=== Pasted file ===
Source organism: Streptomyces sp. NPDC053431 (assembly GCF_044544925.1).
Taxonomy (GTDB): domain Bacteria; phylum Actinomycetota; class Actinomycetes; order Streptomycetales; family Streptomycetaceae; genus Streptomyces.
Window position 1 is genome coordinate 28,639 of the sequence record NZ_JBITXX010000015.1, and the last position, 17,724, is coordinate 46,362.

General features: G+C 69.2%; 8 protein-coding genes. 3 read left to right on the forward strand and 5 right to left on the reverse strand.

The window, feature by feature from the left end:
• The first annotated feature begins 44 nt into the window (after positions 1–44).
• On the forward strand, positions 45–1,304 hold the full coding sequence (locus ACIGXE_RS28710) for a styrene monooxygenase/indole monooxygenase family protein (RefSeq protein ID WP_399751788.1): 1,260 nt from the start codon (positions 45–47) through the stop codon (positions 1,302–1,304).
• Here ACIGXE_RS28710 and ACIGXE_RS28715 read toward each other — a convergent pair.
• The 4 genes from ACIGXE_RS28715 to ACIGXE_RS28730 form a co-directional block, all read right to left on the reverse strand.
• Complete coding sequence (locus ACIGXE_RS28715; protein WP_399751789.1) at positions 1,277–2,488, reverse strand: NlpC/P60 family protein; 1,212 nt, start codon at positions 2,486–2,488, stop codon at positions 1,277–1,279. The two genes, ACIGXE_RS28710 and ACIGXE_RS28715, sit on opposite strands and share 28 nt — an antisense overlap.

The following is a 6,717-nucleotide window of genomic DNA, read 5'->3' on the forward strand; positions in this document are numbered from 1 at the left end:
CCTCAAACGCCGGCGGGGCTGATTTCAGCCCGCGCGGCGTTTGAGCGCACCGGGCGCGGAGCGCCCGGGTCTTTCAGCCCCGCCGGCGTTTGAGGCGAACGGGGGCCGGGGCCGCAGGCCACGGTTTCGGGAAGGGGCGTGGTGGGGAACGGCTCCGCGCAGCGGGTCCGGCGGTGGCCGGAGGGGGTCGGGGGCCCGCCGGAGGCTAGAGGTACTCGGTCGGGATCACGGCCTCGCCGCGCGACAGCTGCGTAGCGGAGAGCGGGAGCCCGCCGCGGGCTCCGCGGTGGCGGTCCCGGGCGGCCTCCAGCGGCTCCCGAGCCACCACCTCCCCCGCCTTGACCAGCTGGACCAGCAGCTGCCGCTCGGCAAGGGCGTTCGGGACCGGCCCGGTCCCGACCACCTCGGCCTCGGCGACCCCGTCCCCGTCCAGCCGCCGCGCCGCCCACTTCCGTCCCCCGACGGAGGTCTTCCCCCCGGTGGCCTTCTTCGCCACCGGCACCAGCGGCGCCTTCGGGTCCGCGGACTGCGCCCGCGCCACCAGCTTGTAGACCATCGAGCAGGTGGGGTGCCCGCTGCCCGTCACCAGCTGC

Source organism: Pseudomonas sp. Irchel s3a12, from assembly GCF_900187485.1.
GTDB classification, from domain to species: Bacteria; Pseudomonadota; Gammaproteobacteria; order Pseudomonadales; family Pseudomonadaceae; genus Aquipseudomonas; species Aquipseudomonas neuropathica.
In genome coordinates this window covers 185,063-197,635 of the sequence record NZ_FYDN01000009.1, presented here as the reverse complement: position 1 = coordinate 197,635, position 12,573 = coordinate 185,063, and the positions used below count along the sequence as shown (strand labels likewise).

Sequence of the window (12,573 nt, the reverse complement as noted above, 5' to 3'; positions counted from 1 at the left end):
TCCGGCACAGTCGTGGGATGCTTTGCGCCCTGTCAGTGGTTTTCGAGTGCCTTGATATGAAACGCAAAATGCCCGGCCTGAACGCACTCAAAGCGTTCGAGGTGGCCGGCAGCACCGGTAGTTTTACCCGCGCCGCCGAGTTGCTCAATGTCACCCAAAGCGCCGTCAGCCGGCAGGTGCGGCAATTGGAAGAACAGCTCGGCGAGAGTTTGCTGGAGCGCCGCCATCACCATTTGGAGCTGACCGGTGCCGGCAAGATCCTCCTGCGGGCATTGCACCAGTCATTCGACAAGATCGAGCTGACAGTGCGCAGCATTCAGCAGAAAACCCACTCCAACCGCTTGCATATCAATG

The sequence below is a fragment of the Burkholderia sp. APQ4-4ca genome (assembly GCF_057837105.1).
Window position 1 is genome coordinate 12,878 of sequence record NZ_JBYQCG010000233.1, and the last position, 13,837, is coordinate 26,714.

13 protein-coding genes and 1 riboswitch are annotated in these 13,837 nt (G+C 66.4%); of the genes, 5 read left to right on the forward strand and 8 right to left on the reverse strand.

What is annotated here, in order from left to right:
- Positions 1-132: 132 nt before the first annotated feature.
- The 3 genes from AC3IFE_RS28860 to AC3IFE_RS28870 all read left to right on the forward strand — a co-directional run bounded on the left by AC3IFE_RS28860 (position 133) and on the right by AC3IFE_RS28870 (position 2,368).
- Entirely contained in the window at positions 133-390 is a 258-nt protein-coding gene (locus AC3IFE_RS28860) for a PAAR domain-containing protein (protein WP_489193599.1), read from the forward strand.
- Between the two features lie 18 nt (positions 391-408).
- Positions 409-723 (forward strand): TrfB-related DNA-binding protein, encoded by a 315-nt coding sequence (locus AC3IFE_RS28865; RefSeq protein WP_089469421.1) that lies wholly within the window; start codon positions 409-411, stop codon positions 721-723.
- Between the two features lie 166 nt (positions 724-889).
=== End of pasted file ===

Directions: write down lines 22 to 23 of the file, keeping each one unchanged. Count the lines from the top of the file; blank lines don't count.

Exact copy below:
- Positions 1-132: 132 nt before the first annotated feature.
- The 3 genes from AC3IFE_RS28860 to AC3IFE_RS28870 all read left to right on the forward strand — a co-directional run bounded on the left by AC3IFE_RS28860 (position 133) and on the right by AC3IFE_RS28870 (position 2,368).